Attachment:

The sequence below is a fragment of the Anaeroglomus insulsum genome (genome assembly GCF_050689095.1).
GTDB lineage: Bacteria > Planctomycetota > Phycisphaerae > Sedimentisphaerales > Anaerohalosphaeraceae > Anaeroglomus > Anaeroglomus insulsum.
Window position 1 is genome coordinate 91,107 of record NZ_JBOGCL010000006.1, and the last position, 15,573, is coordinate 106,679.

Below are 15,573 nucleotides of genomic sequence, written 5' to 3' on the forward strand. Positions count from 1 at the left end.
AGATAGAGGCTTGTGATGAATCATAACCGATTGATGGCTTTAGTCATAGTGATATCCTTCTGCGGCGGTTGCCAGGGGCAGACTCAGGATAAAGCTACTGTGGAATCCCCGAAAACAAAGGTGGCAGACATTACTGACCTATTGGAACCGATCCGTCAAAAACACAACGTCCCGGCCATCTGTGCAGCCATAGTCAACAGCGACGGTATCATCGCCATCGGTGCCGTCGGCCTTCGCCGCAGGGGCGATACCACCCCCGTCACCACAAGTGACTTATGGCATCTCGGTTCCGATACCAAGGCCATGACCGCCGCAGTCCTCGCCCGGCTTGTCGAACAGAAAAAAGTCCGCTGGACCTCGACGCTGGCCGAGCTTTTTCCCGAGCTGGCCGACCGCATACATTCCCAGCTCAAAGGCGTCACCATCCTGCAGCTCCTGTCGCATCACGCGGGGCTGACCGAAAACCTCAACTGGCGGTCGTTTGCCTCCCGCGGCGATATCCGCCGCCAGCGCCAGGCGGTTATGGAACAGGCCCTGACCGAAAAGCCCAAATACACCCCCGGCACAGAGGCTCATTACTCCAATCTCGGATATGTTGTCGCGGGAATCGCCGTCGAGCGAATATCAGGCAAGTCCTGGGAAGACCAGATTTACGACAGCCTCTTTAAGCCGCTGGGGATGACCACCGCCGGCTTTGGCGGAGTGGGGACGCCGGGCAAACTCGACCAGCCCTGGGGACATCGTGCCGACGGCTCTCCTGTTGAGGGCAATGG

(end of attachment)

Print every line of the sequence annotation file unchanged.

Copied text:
The sequence below is a fragment of the Anaeroglomus insulsum genome (genome assembly GCF_050689095.1).
GTDB lineage: Bacteria > Planctomycetota > Phycisphaerae > Sedimentisphaerales > Anaerohalosphaeraceae > Anaeroglomus > Anaeroglomus insulsum.
Window position 1 is genome coordinate 91,107 of record NZ_JBOGCL010000006.1, and the last position, 15,573, is coordinate 106,679.

Below are 15,573 nucleotides of genomic sequence, written 5' to 3' on the forward strand. Positions count from 1 at the left end.
AGATAGAGGCTTGTGATGAATCATAACCGATTGATGGCTTTAGTCATAGTGATATCCTTCTGCGGCGGTTGCCAGGGGCAGACTCAGGATAAAGCTACTGTGGAATCCCCGAAAACAAAGGTGGCAGACATTACTGACCTATTGGAACCGATCCGTCAAAAACACAACGTCCCGGCCATCTGTGCAGCCATAGTCAACAGCGACGGTATCATCGCCATCGGTGCCGTCGGCCTTCGCCGCAGGGGCGATACCACCCCCGTCACCACAAGTGACTTATGGCATCTCGGTTCCGATACCAAGGCCATGACCGCCGCAGTCCTCGCCCGGCTTGTCGAACAGAAAAAAGTCCGCTGGACCTCGACGCTGGCCGAGCTTTTTCCCGAGCTGGCCGACCGCATACATTCCCAGCTCAAAGGCGTCACCATCCTGCAGCTCCTGTCGCATCACGCGGGGCTGACCGAAAACCTCAACTGGCGGTCGTTTGCCTCCCGCGGCGATATCCGCCGCCAGCGCCAGGCGGTTATGGAACAGGCCCTGACCGAAAAGCCCAAATACACCCCCGGCACAGAGGCTCATTACTCCAATCTCGGATATGTTGTCGCGGGAATCGCCGTCGAGCGAATATCAGGCAAGTCCTGGGAAGACCAGATTTACGACAGCCTCTTTAAGCCGCTGGGGATGACCACCGCCGGCTTTGGCGGAGTGGGGACGCCGGGCAAACTCGACCAGCCCTGGGGACATCGTGCCGACGGCTCTCCTGTTGAGGGCAATGG